When it comes to education for your child, it might seem like you’ve pretty much got two options: public or private. But if you do a deeper dive, you’ll find different types of instruction that might be better suited for your little student. So get ready to get schooled on what a Steiner school is, because this info just might get you (and your child) to the head of the class.
What Is A Steiner School?
Steiner schools are based on the principles created by Rudolf Steiner, an Austrian esotericist, Steiner Waldorf reported. Steiner is credited with being the founding father of Anthroposophy, which is a belief in using natural ways to attain optimal mental and physical well-being, as well as understanding the whole self.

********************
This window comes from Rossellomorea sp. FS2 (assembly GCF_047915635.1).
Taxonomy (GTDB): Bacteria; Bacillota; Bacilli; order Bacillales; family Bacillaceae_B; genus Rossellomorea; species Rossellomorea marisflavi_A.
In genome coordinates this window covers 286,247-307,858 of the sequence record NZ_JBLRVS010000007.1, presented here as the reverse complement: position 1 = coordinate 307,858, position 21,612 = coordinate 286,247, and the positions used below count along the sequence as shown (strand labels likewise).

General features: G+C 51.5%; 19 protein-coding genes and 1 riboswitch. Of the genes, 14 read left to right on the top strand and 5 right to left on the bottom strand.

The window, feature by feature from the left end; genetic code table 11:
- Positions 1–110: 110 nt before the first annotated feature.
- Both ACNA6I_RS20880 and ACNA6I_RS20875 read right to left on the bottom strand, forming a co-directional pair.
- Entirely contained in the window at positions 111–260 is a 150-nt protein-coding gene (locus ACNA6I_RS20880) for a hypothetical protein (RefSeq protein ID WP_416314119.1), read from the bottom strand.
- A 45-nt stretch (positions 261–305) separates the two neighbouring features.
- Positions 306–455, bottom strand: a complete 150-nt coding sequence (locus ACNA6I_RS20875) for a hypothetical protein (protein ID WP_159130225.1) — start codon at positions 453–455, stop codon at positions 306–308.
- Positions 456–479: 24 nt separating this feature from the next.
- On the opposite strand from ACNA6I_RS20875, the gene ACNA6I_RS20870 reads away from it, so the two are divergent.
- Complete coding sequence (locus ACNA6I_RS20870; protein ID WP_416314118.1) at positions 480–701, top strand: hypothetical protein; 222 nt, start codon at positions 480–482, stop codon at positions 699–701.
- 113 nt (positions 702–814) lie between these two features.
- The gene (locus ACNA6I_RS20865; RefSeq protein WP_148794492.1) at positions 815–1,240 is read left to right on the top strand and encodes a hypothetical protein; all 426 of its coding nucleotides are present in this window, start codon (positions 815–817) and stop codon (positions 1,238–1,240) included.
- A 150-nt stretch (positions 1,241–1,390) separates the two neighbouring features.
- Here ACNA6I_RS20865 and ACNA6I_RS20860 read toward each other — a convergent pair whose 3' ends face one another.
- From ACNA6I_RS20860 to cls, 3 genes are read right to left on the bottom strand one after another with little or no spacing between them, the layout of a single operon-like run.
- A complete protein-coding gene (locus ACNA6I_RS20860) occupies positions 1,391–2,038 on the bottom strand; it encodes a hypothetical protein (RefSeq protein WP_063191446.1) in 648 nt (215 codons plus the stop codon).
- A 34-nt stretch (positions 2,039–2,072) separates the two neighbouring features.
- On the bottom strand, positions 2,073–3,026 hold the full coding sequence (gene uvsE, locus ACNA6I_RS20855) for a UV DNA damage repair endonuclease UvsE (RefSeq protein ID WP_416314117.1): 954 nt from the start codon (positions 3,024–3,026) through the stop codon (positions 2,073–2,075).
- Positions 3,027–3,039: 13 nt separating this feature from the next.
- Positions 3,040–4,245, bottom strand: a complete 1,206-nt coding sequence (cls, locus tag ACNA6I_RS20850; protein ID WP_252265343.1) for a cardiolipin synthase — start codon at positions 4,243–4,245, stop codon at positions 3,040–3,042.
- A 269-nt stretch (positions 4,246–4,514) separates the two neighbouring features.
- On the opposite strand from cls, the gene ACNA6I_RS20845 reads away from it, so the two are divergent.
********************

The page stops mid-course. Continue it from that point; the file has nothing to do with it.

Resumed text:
So how does this relate to your kiddo’s education? Well, Steiner Schools (or Waldorf Schools, as they’re also known), teach children in an entirely unique and hands-on manner, Marisha Plotnik, an upper school coordinator at the Rudolf Steiner School in New York City tells Romper. “One of the hallmarks of a Steiner school is its early childhood education, which is distinguished by its play-based program,” says Plotnik. “There is no formal academic instruction in early childhood education.”
That’s right, a Steiner school education (particularly for the elementary school set) doesn’t focus on memorization as a means to learning. “In a Waldorf school, the promise is that children will learn to absorb and reflect on information rather than just memorizing facts and taking tests,” Emily Green, an education advocate and author of School, Disrupted: Rediscovering the Joy of Learning in a Pandemic-Stricken World tells Romper.